Texas Republicans in Congress once stood nearly united against a bill to send billions of dollars in aid Northeastern states recovering from Hurricane Sandy. Sen. Ted Cruz even ripped the legislation as “a Christmas tree” with billions of dollars in extraneous goodies.
New York and New Jersey Republicans haven’t forgotten the slight. And with Hurricane Harvey wreaking devastation down South — and Congress beginning to contemplate what will likely be a massive aid package — the tough-on-spending Texans could find themselves in an awkward spot.
“The congressional members in Texas are hypocrites, and I said back in 2012 they’d be proven to be hypocrites. It was just a matter of time,” New Jersey Gov. Chris Christie told reporters Monday. “We were the disaster that was the longest in waiting in terms of federal aid, and I hope that’s not what happens to the folks in Texas.”
Christie’s comments came as GOP lawmakers from the region also vented their frustration at how Texas Republicans handled Sandy aid — even as they said they wouldn’t repeat history in return.
“Despite my TX colleagues refusal to support aid in #SouthJersey time of need, I will support emergency disaster $$ for those impacted,” Rep. Frank LoBiondo (R-N.J.) tweeted on Monday morning.
Rep. Peter King (R-N.Y.) took aim directly at Cruz.
“Ted Cruz & Texas cohorts voted vs NY/NJ aid after Sandy but I’ll vote 4 Harvey aid. NY wont abandon Texas. 1 bad turn doesn’t deserve another,” King tweeted over the weekend, as Harvey continued to pummel Houston.
It’s the reason disaster aid has largely been a bipartisan issue in Congress: Every lawmaker’s district may, at some point, need federal assistance. And it’s also the reason taking a rigid anti-spending stand on disaster relief is a risk: now that Texas needs help, the lawmakers who once opposed aid to the Northeast are getting nicked by colleagues for hypocrisy.
“Many Texas reps and notoriously, @SenTedCruz fought against Sandy aid, so crucial to CT,” said Rep. Jim Himes (D-Conn.). “Going with my better angels to fight FOR Texas aid.”
The rare public rebuke by two fellow Republicans — and less surprising Democratic criticism — underscores the frustration felt by many lawmakers whose districts were similarly hammered by Sandy. New York and New Jersey ultimately received aid amounting to nearly $60 billion, but not until conservative lawmakers attempted to pay for the package with spending cuts to other domestic programs.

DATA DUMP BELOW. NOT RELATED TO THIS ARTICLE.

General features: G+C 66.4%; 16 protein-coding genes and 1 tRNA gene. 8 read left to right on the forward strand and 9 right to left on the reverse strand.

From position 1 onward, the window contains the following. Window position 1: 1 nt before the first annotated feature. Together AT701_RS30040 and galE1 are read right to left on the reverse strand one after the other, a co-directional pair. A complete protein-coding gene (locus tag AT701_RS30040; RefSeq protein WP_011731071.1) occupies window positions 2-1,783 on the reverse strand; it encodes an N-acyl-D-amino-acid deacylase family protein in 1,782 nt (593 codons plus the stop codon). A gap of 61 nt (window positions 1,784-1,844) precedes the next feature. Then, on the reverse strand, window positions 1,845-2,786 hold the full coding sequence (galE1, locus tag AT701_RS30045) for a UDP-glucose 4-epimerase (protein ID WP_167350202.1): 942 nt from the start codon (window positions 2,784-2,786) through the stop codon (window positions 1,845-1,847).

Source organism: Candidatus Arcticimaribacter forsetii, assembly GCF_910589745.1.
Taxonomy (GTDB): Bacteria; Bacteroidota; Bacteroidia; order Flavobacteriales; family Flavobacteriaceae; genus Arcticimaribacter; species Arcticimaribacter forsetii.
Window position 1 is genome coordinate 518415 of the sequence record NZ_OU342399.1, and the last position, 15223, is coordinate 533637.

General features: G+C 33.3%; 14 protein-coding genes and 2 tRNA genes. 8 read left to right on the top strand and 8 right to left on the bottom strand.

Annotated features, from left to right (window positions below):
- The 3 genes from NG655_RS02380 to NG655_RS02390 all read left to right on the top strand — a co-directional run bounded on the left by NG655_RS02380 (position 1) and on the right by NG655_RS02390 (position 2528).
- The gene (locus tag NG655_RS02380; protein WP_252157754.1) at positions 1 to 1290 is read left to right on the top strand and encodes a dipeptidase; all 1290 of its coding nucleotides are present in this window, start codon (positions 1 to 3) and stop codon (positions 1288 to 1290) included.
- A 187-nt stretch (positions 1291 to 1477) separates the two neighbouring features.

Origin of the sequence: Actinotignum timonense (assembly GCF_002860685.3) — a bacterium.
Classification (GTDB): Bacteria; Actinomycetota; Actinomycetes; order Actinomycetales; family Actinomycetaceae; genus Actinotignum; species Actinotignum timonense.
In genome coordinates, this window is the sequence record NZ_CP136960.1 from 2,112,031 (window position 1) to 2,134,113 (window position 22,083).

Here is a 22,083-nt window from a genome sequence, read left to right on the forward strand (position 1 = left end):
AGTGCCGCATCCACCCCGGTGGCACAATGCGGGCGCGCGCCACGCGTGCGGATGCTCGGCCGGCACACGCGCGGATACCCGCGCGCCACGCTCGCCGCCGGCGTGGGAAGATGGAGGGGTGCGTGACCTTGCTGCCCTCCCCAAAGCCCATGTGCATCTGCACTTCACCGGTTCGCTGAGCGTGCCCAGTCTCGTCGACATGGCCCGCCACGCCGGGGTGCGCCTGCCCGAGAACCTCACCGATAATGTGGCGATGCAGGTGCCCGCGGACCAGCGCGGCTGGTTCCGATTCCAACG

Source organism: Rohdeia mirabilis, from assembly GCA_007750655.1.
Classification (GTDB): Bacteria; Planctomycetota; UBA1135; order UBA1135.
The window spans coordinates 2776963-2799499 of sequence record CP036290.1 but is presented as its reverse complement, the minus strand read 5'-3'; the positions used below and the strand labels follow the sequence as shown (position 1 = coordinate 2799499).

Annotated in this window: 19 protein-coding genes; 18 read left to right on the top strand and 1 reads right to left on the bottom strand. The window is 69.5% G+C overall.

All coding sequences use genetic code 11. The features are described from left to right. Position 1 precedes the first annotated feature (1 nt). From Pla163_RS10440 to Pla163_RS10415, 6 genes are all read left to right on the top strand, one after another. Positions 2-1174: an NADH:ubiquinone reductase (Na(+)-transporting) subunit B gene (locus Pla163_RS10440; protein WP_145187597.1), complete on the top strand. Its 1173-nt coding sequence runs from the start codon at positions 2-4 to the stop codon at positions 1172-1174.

“The United States Senate should not be in the business of exploiting victims of natural disasters to fund pork projects that further expand our debt,” Cruz said at the time.
Cruz reiterated his complaint on Monday. The Sandy bill, he said on MSNBC, was “filled w/ unrelated pork.” A spokesman for Sen. Jon Cornyn (R-Texas), who also ultimately voted against the final Sandy relief package, emphasized on Twitter that Cornyn was supportive of the measure until “extraneous $ for non-relief items” was added.
It’s unclear whether Cruz will apply the same standards for federal aid this time. On Monday, Cruz said he appreciated assurances from President Donald Trump and Vice President Mike Pence that “full federal assistance” would be ready to help Houston rebuild when the storm fully passes.
President Donald Trump, too, predicted Monday that there would be “fast” action on a spending bill to send aid to Texas.
It’s unclear how large an aid package will be needed. Rain was still pelting the Houston area late Monday, and the precise extent of the apparently massive damage to the area was uncertain.
But the Trump administration seemed to indicate that more federal aid would be coming.
“I think what you’re going to see is that the national government, and we anticipate the Congress, are going to make the resources available to see Texas through the rescue operation, through the recovery,” Vice President Mike Pence said in an interview with Houston’s KTRH.
House Democratic Leader Nancy Pelosi (D-Calif.) hinted at previous GOP reluctance to authorize disaster aid in a statement issued Monday afternoon.
“Republicans must be ready to join Democrats,” she said, “in passing a timely relief bill that makes all necessary resources available through emergency spending.”
There’s no indication yet that congressional leaders are coordinating a relief package. It’s too early for them to assess the funding needs for the region. But President Donald Trump is slated to huddle with congressional leaders next week to outline the September agenda, and the issue of disaster aid is certain to come up.
Katherine Landergan contributed to this report.
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